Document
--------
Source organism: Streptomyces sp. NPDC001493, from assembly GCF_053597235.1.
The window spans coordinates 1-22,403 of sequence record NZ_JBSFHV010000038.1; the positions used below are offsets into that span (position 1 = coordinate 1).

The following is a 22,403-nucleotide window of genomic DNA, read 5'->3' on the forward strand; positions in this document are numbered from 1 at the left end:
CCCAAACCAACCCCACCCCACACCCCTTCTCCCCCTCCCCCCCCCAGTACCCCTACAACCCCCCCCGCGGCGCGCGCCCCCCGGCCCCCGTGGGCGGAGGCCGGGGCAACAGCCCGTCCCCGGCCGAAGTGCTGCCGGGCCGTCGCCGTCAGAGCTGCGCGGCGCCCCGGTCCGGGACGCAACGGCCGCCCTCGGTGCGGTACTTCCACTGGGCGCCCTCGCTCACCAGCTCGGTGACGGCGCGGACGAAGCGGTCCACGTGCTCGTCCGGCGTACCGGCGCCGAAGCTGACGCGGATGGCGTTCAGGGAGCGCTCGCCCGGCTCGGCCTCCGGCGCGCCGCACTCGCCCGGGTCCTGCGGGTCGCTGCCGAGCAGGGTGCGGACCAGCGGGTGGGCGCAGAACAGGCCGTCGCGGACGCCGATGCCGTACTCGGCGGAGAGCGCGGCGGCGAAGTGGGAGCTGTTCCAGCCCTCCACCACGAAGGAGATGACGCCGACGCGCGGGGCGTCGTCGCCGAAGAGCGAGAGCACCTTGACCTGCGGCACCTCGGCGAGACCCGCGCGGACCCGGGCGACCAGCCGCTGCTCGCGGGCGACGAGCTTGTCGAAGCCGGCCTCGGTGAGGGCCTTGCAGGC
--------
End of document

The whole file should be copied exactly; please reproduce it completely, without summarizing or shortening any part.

Source organism: Streptomyces sp. NPDC001493, from assembly GCF_053597235.1.
The window spans coordinates 1-22,403 of sequence record NZ_JBSFHV010000038.1; the positions used below are offsets into that span (position 1 = coordinate 1).

The following is a 22,403-nucleotide window of genomic DNA, read 5'->3' on the forward strand; positions in this document are numbered from 1 at the left end:
CCCAAACCAACCCCACCCCACACCCCTTCTCCCCCTCCCCCCCCCAGTACCCCTACAACCCCCCCCGCGGCGCGCGCCCCCCGGCCCCCGTGGGCGGAGGCCGGGGCAACAGCCCGTCCCCGGCCGAAGTGCTGCCGGGCCGTCGCCGTCAGAGCTGCGCGGCGCCCCGGTCCGGGACGCAACGGCCGCCCTCGGTGCGGTACTTCCACTGGGCGCCCTCGCTCACCAGCTCGGTGACGGCGCGGACGAAGCGGTCCACGTGCTCGTCCGGCGTACCGGCGCCGAAGCTGACGCGGATGGCGTTCAGGGAGCGCTCGCCCGGCTCGGCCTCCGGCGCGCCGCACTCGCCCGGGTCCTGCGGGTCGCTGCCGAGCAGGGTGCGGACCAGCGGGTGGGCGCAGAACAGGCCGTCGCGGACGCCGATGCCGTACTCGGCGGAGAGCGCGGCGGCGAAGTGGGAGCTGTTCCAGCCCTCCACCACGAAGGAGATGACGCCGACGCGCGGGGCGTCGTCGCCGAAGAGCGAGAGCACCTTGACCTGCGGCACCTCGGCGAGACCCGCGCGGACCCGGGCGACCAGCCGCTGCTCGCGGGCGACGAGCTTGTCGAAGCCGGCCTCGGTGAGGGCCTTGCAGGC